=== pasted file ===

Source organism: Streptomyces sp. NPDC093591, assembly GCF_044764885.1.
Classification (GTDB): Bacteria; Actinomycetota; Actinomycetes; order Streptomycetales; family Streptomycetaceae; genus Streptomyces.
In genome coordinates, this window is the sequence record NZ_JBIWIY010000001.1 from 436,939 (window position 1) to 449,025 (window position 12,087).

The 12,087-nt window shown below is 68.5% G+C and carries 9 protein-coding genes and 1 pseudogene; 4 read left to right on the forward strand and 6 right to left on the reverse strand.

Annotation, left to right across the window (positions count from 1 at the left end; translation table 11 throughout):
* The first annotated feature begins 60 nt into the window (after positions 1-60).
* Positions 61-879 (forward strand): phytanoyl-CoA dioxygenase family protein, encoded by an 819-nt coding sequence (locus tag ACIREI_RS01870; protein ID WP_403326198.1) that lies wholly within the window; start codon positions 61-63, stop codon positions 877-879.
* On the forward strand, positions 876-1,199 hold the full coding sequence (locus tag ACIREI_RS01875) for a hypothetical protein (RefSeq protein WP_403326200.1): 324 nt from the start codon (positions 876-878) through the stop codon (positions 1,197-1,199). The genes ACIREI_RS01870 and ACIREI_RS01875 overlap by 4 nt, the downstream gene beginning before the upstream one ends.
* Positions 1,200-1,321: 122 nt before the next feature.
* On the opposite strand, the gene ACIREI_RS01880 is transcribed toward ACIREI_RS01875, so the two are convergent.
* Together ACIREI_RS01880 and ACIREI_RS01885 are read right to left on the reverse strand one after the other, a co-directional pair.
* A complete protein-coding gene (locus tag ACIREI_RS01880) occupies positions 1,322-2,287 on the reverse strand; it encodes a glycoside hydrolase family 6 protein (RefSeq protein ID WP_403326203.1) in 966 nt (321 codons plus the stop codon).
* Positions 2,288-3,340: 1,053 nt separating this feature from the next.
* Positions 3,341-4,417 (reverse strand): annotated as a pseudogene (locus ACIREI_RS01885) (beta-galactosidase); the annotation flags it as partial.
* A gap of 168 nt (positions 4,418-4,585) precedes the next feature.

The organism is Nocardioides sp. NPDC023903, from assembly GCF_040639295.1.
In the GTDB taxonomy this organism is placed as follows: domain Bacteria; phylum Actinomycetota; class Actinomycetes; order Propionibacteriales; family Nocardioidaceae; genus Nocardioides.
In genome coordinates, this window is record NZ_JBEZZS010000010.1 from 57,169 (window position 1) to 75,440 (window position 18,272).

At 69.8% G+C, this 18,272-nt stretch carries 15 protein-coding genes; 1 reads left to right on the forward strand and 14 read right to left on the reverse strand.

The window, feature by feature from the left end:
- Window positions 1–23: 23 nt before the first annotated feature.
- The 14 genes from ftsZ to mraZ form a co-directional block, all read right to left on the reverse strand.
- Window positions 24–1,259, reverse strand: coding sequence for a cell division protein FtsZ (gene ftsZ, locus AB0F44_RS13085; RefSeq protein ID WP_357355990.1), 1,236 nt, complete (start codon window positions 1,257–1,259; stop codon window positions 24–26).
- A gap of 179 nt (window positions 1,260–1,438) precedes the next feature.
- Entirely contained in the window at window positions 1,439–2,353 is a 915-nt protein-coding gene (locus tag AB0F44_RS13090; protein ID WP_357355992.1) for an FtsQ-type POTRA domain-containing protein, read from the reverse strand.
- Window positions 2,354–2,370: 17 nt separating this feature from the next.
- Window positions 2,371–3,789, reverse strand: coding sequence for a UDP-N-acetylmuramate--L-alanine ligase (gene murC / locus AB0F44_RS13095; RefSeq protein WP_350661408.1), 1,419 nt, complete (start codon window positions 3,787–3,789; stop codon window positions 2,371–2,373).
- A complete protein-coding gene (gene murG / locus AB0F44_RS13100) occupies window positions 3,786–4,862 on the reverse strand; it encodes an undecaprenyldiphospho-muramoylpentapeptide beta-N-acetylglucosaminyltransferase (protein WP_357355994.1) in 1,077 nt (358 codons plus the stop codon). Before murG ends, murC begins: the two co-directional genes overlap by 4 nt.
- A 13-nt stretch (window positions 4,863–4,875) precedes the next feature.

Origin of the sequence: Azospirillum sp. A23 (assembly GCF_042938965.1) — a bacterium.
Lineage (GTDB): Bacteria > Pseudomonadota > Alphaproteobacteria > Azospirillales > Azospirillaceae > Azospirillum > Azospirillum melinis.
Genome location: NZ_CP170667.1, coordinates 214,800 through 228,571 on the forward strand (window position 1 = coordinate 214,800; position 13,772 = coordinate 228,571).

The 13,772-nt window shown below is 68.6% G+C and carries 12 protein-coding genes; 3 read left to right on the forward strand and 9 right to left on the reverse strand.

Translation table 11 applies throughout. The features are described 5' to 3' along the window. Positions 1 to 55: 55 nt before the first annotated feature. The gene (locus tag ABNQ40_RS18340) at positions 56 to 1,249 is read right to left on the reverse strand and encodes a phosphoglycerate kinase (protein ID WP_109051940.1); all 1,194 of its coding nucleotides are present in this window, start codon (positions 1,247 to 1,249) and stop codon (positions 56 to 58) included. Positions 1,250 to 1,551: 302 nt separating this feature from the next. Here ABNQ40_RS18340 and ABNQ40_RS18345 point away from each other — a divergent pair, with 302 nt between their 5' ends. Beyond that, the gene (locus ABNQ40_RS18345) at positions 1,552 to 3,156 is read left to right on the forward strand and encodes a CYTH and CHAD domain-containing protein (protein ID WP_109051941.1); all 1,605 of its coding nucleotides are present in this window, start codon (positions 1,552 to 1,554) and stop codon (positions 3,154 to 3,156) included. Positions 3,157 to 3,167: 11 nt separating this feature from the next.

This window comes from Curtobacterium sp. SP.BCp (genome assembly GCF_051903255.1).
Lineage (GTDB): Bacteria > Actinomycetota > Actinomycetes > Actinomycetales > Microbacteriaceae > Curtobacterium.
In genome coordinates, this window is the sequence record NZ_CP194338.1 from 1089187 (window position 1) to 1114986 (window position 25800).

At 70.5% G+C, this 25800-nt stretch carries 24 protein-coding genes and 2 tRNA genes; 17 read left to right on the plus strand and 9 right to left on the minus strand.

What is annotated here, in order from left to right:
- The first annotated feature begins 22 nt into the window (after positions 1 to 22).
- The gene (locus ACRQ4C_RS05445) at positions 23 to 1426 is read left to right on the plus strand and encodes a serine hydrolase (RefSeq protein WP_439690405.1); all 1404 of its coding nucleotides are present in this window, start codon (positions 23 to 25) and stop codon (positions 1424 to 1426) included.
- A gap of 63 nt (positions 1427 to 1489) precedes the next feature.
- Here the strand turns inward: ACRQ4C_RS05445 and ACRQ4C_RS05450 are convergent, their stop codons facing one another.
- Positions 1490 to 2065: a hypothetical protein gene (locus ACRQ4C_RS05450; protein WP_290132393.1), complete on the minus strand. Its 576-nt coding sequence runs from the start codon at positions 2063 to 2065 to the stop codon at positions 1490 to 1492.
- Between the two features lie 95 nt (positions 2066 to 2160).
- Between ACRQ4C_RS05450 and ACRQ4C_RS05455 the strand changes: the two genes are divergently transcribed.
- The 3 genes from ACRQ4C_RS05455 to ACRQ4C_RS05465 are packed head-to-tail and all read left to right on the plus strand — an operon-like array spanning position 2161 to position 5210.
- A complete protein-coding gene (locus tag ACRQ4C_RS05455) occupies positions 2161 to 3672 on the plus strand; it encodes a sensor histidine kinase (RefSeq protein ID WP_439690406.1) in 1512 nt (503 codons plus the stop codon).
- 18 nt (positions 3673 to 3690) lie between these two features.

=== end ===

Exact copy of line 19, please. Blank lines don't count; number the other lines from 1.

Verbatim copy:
At 69.8% G+C, this 18,272-nt stretch carries 15 protein-coding genes; 1 reads left to right on the forward strand and 14 read right to left on the reverse strand.